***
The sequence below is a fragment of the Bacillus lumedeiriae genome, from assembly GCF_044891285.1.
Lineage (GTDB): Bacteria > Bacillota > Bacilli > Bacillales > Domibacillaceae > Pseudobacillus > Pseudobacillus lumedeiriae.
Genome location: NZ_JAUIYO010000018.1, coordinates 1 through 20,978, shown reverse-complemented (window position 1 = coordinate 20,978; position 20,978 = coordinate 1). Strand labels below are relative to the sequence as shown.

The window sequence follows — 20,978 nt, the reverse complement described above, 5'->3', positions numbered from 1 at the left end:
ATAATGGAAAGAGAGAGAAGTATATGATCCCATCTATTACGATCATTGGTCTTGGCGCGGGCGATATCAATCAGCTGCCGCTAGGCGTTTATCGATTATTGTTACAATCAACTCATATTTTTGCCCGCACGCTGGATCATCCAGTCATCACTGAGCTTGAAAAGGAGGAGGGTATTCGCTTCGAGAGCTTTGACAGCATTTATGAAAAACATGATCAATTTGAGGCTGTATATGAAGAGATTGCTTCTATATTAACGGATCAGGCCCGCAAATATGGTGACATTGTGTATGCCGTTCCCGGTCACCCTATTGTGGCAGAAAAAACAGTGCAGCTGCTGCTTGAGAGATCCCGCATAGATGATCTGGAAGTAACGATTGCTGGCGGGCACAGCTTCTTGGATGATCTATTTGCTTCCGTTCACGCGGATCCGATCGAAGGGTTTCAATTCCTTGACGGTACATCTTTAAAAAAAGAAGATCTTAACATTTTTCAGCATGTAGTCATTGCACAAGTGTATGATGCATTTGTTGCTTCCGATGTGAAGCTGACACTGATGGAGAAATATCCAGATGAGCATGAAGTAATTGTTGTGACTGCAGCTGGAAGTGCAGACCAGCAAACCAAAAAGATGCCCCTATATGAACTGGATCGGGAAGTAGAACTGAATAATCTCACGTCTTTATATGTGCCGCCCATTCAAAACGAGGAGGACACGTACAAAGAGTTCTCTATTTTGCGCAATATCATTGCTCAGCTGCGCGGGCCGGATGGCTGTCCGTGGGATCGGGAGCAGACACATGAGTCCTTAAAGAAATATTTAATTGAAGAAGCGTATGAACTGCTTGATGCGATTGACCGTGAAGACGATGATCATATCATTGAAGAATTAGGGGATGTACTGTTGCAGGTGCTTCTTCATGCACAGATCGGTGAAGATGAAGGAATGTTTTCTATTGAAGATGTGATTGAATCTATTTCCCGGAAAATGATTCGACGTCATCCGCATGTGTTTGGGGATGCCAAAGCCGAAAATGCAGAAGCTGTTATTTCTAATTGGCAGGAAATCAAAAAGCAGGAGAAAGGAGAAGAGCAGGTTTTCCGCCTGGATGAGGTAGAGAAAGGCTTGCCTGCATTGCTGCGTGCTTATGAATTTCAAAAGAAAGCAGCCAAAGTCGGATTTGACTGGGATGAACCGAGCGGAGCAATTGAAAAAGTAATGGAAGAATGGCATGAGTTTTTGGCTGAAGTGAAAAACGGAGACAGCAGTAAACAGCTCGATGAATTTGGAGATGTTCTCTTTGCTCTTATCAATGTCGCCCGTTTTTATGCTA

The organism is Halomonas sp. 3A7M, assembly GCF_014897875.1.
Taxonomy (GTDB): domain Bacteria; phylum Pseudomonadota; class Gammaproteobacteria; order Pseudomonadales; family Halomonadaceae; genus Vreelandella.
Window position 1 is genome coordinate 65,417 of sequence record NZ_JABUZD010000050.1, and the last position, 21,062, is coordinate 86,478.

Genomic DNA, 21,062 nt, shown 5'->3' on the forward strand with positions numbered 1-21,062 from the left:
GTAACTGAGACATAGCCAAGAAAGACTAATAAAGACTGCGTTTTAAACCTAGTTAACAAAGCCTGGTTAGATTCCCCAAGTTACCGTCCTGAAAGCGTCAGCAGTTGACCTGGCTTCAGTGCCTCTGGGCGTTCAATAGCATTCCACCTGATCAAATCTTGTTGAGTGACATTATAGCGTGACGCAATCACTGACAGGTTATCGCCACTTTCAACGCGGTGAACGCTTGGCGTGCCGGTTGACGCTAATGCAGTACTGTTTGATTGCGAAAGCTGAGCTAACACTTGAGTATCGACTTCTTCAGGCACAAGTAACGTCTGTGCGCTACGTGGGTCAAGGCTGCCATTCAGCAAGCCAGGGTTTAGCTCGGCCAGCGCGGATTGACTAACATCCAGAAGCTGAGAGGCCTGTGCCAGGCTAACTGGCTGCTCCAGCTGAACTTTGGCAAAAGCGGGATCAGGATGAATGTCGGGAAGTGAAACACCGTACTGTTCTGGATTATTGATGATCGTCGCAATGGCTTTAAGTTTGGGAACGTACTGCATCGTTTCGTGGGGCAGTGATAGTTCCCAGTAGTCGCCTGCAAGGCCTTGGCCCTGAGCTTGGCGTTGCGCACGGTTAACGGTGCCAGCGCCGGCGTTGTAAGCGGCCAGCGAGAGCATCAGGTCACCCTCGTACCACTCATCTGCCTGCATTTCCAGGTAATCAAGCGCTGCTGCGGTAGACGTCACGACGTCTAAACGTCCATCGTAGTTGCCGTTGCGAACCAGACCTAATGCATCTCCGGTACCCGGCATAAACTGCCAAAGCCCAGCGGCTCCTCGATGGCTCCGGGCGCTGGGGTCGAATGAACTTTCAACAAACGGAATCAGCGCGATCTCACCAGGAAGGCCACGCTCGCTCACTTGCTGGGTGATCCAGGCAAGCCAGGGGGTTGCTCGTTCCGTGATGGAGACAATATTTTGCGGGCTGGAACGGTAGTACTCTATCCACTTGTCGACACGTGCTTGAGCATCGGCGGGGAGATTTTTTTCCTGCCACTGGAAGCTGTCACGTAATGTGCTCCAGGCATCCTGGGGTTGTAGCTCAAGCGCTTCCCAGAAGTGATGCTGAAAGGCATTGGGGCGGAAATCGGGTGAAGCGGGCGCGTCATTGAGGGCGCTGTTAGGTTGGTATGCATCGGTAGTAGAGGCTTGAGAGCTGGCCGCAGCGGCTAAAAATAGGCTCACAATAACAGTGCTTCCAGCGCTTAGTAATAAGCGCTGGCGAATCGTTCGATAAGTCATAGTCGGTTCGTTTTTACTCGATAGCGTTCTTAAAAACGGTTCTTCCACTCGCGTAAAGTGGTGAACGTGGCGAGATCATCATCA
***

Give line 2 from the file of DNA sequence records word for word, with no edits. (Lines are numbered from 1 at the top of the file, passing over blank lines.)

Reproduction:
Lineage (GTDB): Bacteria > Bacillota > Bacilli > Bacillales > Domibacillaceae > Pseudobacillus > Pseudobacillus lumedeiriae.